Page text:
If you have absolutely no tool in place to track customers’ interactions, you need a CRM system. If you do have a tool in place but are not satisfied with it, take a good look at it before deciding to start over. Why?
- Problems that appear to
be tool problems may stem from other causes.
a new tool requires significant amounts of time and money, and requires
retraining customers and staff to use it.
- You don’t want to embark on such a
project without having a clear requirement to do so.
What other areas could cause what appear to be tool issues? Very often, the root cause is poor processes rather than the tool itself. Processes that are inefficient, not customer-friendly, or plain confusing need to be fixed before any tool can be successful. It’s true that a tool implementation process will expose process issues, giving you an opportunity to fix them, but it’s really an expensive and roundabout way to address process issues. Fix the processes first, and then worry about the tool.
The second root cause, which is often difficult to isolate, lies with the specific implementation of the tool. In other words, you can have a tool that’s basically sound, but the particular implementation (customization) you are running with is poor. It’s not that hard to twist a good tool into a poor customized version thereof (although it’s not possible to contrive a good implementation of an ill-suited tool). Poor implementations cause poor day-to-day performance, and typically more headaches and problems when it’s time to upgrade to the next version, so they are a very big issue.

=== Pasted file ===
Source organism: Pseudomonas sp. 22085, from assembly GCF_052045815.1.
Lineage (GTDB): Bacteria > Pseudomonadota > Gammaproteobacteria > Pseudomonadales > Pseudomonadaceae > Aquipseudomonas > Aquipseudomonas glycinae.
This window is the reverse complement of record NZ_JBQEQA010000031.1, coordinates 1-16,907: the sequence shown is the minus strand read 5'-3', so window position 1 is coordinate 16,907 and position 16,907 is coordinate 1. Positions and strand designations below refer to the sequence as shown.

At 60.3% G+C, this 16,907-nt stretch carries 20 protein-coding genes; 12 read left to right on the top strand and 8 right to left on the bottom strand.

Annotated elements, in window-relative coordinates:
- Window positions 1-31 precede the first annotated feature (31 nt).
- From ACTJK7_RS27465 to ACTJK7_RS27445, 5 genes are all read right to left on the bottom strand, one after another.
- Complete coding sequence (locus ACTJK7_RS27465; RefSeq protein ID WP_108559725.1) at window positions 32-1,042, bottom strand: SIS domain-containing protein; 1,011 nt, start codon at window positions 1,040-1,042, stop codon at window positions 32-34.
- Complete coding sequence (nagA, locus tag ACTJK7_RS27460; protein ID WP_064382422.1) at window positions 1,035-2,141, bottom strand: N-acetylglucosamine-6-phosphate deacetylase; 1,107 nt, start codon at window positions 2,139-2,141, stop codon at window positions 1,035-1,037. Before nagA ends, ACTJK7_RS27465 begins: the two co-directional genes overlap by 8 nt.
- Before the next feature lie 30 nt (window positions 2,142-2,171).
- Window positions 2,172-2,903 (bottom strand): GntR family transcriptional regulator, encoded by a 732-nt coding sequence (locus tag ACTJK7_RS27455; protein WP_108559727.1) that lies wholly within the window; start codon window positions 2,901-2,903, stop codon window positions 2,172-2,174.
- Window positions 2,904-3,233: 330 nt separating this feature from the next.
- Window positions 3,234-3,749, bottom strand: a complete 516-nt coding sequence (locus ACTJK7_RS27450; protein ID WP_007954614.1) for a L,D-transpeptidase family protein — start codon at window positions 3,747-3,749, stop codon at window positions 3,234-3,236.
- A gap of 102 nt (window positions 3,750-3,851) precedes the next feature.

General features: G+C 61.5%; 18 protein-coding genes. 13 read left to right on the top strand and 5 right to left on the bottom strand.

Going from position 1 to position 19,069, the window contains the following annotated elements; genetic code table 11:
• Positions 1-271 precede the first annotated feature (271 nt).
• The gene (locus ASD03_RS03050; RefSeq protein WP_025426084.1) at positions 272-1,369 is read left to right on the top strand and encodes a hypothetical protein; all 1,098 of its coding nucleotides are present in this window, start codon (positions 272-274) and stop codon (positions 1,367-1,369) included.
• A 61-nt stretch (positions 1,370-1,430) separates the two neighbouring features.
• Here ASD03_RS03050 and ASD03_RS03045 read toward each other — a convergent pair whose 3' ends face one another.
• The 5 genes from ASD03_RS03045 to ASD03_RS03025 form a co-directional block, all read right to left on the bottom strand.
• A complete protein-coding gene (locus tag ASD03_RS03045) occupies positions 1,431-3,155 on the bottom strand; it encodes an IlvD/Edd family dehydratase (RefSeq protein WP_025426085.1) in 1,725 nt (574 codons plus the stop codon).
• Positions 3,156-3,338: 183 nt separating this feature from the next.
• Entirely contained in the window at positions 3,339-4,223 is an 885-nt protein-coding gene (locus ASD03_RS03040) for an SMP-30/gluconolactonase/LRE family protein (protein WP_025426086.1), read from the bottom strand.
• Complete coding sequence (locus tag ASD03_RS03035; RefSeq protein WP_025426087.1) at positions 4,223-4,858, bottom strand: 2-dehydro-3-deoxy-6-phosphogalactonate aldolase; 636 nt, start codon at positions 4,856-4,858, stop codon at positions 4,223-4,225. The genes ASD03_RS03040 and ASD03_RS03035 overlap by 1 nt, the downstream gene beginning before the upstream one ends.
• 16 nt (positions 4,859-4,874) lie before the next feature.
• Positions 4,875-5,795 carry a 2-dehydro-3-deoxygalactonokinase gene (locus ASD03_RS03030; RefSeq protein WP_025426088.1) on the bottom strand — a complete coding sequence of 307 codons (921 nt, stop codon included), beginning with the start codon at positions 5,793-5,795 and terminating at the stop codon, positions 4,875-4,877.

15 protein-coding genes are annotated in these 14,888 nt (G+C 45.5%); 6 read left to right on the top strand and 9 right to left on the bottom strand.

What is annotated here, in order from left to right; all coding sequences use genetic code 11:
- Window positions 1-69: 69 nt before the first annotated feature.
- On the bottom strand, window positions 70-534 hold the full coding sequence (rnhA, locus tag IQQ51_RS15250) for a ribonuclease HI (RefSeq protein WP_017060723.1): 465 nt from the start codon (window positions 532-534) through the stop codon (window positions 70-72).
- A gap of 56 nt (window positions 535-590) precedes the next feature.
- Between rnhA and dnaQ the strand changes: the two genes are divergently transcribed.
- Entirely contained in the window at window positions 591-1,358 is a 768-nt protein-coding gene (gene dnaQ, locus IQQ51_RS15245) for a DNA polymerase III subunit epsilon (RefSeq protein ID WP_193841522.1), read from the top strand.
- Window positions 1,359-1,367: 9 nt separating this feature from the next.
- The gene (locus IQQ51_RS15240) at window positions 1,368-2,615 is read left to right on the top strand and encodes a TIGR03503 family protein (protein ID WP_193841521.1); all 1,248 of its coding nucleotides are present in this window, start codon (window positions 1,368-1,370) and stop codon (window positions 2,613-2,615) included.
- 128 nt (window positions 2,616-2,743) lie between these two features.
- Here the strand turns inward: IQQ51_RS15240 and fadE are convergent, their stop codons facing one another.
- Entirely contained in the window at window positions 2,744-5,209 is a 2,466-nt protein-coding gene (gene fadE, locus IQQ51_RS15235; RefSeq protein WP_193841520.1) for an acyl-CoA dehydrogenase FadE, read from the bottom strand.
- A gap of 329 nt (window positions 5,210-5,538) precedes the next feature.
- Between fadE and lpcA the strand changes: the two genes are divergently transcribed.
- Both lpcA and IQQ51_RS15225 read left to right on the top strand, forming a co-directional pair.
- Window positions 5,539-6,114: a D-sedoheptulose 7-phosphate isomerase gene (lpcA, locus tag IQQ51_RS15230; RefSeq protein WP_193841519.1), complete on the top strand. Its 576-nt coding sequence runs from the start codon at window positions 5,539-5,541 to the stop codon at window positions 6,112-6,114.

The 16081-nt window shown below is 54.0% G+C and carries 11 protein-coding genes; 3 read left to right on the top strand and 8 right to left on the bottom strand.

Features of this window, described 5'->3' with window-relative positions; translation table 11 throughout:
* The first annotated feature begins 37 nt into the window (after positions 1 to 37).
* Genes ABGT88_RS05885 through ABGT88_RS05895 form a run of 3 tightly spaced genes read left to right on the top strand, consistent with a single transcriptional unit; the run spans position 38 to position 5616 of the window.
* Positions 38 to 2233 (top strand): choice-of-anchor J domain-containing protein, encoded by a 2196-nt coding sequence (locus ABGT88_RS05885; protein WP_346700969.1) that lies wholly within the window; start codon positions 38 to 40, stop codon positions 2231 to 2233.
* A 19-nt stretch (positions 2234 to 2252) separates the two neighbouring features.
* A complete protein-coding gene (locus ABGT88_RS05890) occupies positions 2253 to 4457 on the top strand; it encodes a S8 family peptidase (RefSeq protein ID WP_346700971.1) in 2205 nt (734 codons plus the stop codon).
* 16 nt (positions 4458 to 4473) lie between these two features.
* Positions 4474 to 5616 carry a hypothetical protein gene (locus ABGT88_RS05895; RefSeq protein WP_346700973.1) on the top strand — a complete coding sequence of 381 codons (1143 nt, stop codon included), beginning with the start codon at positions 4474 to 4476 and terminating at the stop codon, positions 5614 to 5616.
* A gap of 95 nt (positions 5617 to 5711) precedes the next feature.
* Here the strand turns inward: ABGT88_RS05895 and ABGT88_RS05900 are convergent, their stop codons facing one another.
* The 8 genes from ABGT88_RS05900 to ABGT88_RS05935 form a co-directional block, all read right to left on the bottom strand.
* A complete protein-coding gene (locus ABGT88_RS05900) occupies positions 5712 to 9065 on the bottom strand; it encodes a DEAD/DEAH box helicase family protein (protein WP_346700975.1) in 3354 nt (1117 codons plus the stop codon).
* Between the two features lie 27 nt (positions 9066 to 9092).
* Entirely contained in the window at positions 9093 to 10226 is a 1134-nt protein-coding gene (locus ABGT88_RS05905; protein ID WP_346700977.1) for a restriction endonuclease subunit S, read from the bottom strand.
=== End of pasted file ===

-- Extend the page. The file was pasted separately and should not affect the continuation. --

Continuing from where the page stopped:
What follows are two different instruments to evaluate your current CRM tool and to untangle the root cause of issues you may encounter.
The first one (the five-minute test) is very quick and focuses on a handful of critical questions to determine how well your tool is performing and whether any shortcomings come from process or implementation weaknesses rather than the tool itself. It’s a good starting point, especially if you have already done some research in this area.
The second one (the detailed inventory) is much more thorough and explicit and is meant for 1) those hurried souls who went through the five-minute test and want to explore specific areas in more detail and 2) those of you who prefer an in-depth approach. The detailed inventory includes more questions and, for each question, explains why it’s important, how to go about evaluating that particular area, and how to identify root causes.
The chapter ends with a list of good and bad reasons to get a new CRM tool. This is the place to go if you are tempted to make a move although your current tool is working well just because you saw a cool demo or you want the latest technology. By the end of the chapter, you should have a good idea of whether you need a new CRM tool.